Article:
Olson’s thesis is that the gradual accumulation of perks carved out for special interests gradually saps the dynamism of economies and societies, leading to their decline if you don’t work very, very hard and constantly to try and counter those effects… 

Yes, and when I went to the shelf and pulled the book down – it had been years since I had – it reminded me how dense the thing is. It’s a very scholarly work but it leads one to ask – since we’d rather not have a war or an earthquake or an epidemic that wipes out these structures – what allows the green shoots of economic growth and mobility to happen again, what can be done to if not eliminate, at least minimise, the stultifying effects?

This I know had a big effect on me because I had never run for public office before. I surprised myself by choosing to do so and then began thinking and speaking of why and what we were going to do if successful. My entire theme for years has been about making major change in our state. It was some of the books on this list that helped me to see that the real reactionary movements in a country like ours are what we call the left. These really are the forces of status quo: they may travel under different banners or masquerade as something else but these are the folks who are more often than not trying to freeze in place arrangements that worked well for the ‘ins’. So Olson shows you how that happens, Postrel shows you how this happens, Hayek shows you how this happens.

So let’s go on to Virginia Postrel’s book, The Future and Its Enemies, which is also the most recent of these books, written in 1998. At the time she was a young writer still in her 30s – but her fundamental distinction is not between the left and the right but between ‘stasists’ who believe in the one best way, which you impose and freeze in place with a central authority, versus ‘dynamists’, who are very comfortable with an open-ended, unpredictable social situation, where you don’t know the outcome or the single best way and you just let stuff happen. 

Yes, absolutely, and I think that’s what drew me to that book. I’ve cited it many times in explaining to people who have looked at our approach to governance here in our little two per cent of America. They struggle to put a label on us because we look a little different and we don’t throw around the terms that are usually used in politics. I sometimes use her nomenclature – dynamism versus stasism. And you’re right, despite what I just said, there are plenty of people who we would describe as conservatives these days who are very uncomfortable with the risks and the uncertainties that come with an embrace of competition and change and simple rules. I think in general the Olson-like structures that we have to guard against in our country today tend to be those that favour the large interventionist state we built. I’m including here, by the way, the incumbent businesses who love the way in which it suppresses competition and puts up barriers to entry.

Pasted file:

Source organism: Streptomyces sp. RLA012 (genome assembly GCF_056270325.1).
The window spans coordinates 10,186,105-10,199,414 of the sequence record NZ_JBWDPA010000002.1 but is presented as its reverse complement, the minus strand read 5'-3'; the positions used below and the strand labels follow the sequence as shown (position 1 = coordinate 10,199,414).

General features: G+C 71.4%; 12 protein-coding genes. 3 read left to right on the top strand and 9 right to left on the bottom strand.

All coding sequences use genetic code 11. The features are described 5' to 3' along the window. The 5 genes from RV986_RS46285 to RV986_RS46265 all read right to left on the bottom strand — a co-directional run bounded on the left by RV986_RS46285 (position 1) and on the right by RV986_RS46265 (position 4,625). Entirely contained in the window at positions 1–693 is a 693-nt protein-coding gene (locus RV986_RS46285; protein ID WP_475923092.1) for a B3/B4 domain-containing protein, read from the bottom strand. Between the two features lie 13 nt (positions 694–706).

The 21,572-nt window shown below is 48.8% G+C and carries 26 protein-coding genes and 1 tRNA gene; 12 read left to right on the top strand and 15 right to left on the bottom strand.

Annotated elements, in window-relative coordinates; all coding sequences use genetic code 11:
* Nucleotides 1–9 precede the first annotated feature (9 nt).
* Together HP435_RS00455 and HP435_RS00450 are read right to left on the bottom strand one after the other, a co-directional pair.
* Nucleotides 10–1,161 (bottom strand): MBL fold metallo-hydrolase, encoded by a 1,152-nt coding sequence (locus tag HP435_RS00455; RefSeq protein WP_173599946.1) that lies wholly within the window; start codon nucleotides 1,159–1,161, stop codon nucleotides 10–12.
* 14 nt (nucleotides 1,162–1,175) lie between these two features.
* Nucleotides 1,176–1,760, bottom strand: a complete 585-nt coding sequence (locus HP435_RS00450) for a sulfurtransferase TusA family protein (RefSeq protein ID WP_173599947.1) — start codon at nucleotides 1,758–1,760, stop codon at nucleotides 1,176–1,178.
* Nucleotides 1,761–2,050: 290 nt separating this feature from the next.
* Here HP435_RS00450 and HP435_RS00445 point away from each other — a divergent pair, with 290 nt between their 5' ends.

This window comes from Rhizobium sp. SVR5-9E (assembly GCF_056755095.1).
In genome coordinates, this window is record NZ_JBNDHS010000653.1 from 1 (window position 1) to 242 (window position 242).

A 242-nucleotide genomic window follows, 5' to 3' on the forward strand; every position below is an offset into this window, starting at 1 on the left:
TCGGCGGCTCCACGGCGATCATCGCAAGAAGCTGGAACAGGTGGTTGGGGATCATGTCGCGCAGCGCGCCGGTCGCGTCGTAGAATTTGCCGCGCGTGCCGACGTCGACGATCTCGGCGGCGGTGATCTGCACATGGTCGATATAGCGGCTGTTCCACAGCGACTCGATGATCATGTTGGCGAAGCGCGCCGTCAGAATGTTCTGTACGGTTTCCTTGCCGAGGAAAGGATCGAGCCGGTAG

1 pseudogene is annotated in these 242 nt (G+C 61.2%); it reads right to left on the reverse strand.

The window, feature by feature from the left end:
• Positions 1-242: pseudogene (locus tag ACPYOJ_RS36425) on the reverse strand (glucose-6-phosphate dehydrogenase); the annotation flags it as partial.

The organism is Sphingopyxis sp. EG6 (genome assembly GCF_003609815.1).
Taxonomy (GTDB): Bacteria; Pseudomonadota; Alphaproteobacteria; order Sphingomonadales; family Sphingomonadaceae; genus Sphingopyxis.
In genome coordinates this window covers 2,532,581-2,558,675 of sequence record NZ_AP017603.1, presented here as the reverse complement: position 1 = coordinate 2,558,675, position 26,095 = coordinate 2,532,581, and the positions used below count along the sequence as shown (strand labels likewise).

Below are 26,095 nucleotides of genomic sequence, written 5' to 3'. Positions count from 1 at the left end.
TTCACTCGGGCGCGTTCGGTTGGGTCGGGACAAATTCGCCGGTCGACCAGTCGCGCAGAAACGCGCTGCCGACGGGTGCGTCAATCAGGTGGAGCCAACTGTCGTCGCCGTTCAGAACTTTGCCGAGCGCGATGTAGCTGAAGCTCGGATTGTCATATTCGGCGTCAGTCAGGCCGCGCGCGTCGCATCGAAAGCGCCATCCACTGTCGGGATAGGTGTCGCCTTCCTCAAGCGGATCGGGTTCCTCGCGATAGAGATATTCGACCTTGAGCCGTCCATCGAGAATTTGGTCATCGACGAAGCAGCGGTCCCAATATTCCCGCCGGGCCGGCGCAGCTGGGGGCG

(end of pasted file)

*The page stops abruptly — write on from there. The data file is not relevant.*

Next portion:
That’s something that Postrel points out, that these right-wing, left-wing alliances create stasis. Can you give an example? 

Yes, look all around us right now – at this sudden explosion of subsidies. Look at who’s going after them in the main – it’s well-established companies, interests or industries and she would rightly see this as an unfortunate combination.

Can you be a successful politician today and argue against and fight against these kinds of subsidies, many of which are very popular? 

Well, I like to feel we’ve done it and lived to tell about the tale. There are limits to our success and I’m not condemning each and every one. I was part of a large, global business for a long time – look at the behaviour of the healthcare business, that’s where I came from, a pharmaceutical business.

Eli Lilly? 

That’s right. I’m very uncomfortable with the position that that industry and a couple of others have taken with regard to the recent healthcare debate. They have clearly decided that making a deal with government is in their own corporate interest, but I’m not at all convinced it’s in the national interest.

They’re trying to lock in a set of certainties and benefits. 


July 4, 2010

Five Books aims to keep its book recommendations and interviews up to date. If you are the interviewee and would like to update your choice of books (or even just what you say about them) please email us at [email protected]

Support Five Books

Five Books interviews are expensive to produce. If you've enjoyed this interview, please support us by .

Mitch Daniels

Mitch Daniels

Mitch Daniels was Governor of Indiana from 2005 to 2013. He was director of the Office of Management and Budget under President George W Bush, and former head of pharmaceutical giant Eli Lilly. Since 2013, Daniels has been President of Purdue University.

Mitch Daniels

Mitch Daniels

Mitch Daniels was Governor of Indiana from 2005 to 2013. He was director of the Office of Management and Budget under President George W Bush, and former head of pharmaceutical giant Eli Lilly. Since 2013, Daniels has been President of Purdue University.